Santiago, Tepoztlán, Morelos, Mexico. Odd-shaped trees. Photos by author

Here are some incredible views we had on the trail, followed by a video of a climb on bare rock.

Santiago, Tepoztlán, Morelos, Mexico. Great views from the trail. Photos by author

Abandoned Eight-Sided House

After we hiked the trail, we took another trail for fifteen minutes to come upon an abandoned octagonal-shaped house in the woods. It is very unusual and well built--attractive to me even with its graffiti on the walls and animal deposits on the floors. I learned that it was left unfinished because the property ownership is in dispute.

The slideshow takes us down the dirt road to the right side of the gate with its bamboo cluster where we enter. We climb the stairs to enter the house, noticing the fine grille work on the windows and also the outdoor cupola structure. Indoors is a main room with a built-in ceramic fireplace. There are cement slabs for beds and some baths. The final slide shows a tree in the central courtyard.

Such a wonderful structure in a lovely setting! I hope the project is resurrected some day.

Humans Embedded in the Landscape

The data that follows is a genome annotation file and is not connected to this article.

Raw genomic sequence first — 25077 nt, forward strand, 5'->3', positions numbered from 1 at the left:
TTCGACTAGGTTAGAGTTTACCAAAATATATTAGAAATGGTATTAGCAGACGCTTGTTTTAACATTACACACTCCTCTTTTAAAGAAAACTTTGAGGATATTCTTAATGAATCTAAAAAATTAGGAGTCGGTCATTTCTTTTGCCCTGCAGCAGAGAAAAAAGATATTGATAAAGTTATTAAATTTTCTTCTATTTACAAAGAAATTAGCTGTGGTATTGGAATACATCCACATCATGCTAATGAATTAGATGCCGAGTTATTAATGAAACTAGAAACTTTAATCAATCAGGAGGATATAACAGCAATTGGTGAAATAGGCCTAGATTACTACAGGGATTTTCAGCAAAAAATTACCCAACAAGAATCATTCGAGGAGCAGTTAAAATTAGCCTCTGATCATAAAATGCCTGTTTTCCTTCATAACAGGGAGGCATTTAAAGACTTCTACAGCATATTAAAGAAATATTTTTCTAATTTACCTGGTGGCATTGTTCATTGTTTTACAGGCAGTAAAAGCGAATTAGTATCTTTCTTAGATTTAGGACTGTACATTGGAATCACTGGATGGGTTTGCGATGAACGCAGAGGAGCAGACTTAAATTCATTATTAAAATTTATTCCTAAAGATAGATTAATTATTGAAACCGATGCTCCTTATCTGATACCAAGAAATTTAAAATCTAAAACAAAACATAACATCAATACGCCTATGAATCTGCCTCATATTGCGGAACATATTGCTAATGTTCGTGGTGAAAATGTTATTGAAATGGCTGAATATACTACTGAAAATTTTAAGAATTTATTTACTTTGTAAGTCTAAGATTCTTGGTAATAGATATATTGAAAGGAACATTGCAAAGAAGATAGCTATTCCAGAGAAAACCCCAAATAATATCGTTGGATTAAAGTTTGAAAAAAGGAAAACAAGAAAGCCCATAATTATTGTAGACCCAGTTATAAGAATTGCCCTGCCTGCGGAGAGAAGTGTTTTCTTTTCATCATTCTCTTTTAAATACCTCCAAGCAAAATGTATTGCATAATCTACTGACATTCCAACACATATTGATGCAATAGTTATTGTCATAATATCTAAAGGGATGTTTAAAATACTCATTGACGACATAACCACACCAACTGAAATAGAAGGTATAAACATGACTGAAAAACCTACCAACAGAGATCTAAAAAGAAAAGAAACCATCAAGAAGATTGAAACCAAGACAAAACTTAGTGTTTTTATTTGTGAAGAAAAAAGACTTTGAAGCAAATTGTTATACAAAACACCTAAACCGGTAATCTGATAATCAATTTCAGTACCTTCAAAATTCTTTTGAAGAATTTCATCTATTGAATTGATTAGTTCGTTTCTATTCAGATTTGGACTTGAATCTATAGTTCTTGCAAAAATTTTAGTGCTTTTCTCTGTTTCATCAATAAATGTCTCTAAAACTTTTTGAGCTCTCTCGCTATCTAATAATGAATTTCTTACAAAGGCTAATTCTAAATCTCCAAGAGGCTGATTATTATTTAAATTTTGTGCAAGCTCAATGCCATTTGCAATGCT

The photos below, of a tree seeming to sit on a boulder, and the one of a face appearing within the rock wall, are the sorts of things that myths are made from.

Santiago, Tepoztlán, Morelos, Mexico. To me, this amate tree has a very human aspect, sitting comfortably on a boulder. Photos by author

Santiago, Tepoztlán, Morelos, Mexico. Does the image appearing naturally in the rock wall look like a face to you? Photo by author

Conclusion

I really enjoyed this hike because the terrain was gentle allowing more of a focus on the unusual trees and rock forms without needing to pay such close attention to trail navigation.

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Comments

 

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I will post them here with your name unless you ask to be anonymous.

 

Thanks for your blog. I’m a wheelchair user who stays in Patzcuaro in the winter. Could you recommend areas in or around your Pueblo Magico or other regions that might be wheelchair friendly. Hiking is not my forte. Thank you.

-- Claudia G.

Glad you like my blog, Claudia. Tepoztlán is cobblestoned and hilly--not a wheelchair friendly place. Although I do know someone who lives here that's wheelchair bound. He gets around by taxi and is always accompanied by a pusher. Cuernavaca, a half hour away, would be better, although that is a big city. If you look at my archives, I wrote about it. Meanwhile I will think on it and get back to you if something comes up.

--Don

 

Thank you for sharing this! Lovely photos and good commentary along with them - a nice sense of the terrain. I get a vicarious thrill out of reading about the life you have built there.

--Karen Nylander

It's nice to hear from an old buddy of mine from when I lived in the US over twenty years ago. Thanks, Karen!

--Don

 

GRACIAS Don, I loved reading and watching the videos on the Santiago, Tepoztlán hike.

--With appreciation, expat Delia

Nice to hear from you, Delia--one of my good neighbors here.

--Don